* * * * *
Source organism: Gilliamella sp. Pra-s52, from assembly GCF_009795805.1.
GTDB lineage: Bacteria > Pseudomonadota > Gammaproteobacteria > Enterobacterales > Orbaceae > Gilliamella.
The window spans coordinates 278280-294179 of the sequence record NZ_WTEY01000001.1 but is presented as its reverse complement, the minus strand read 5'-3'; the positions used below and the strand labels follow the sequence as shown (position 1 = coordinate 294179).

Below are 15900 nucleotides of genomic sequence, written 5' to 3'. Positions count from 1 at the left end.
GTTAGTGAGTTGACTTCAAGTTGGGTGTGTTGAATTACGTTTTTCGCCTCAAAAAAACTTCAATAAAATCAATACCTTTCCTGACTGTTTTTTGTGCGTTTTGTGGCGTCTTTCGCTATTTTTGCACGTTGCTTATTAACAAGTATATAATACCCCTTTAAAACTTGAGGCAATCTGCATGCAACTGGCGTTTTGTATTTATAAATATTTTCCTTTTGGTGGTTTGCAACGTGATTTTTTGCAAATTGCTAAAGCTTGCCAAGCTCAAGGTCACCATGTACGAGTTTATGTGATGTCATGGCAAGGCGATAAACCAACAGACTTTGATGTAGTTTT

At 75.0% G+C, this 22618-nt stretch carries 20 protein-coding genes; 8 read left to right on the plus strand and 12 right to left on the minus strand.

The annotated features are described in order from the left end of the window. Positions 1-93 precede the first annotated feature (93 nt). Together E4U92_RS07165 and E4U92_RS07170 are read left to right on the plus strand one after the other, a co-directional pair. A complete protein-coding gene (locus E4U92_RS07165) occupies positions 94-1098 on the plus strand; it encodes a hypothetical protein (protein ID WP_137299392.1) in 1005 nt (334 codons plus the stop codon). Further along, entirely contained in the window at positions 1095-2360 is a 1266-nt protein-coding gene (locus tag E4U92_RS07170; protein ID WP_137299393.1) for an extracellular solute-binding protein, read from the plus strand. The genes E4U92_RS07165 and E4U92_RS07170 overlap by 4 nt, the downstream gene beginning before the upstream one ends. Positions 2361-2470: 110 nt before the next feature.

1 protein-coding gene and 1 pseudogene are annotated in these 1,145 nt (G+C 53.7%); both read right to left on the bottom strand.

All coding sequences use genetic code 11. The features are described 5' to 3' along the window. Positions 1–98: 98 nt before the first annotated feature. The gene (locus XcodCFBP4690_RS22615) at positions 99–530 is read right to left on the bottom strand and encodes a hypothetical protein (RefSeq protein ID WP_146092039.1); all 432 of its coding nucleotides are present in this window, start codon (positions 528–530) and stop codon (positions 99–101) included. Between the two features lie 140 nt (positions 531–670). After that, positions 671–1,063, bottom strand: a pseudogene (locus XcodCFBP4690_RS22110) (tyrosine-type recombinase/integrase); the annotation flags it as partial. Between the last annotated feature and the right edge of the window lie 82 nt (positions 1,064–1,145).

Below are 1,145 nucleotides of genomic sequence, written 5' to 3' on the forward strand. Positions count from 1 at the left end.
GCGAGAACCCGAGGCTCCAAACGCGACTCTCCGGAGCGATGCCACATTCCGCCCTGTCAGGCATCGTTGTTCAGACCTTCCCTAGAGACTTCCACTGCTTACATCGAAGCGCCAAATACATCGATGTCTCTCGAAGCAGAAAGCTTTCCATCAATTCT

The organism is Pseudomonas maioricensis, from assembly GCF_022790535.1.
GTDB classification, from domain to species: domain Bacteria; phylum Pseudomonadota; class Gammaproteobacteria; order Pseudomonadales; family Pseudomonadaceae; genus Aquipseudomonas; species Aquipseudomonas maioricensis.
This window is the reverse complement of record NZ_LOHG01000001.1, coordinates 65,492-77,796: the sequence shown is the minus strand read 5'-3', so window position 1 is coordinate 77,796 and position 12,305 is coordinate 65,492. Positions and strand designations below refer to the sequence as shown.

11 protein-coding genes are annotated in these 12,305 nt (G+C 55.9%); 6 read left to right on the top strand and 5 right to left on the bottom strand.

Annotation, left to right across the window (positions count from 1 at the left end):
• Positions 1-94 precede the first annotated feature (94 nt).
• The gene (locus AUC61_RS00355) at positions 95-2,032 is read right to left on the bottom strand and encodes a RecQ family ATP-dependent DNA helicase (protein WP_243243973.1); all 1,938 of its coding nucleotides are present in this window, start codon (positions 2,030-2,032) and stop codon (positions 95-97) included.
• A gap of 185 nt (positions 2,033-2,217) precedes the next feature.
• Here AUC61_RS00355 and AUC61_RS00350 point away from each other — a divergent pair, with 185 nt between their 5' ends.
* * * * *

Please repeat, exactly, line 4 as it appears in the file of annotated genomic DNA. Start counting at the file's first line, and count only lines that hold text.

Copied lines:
Below are 15900 nucleotides of genomic sequence, written 5' to 3'. Positions count from 1 at the left end.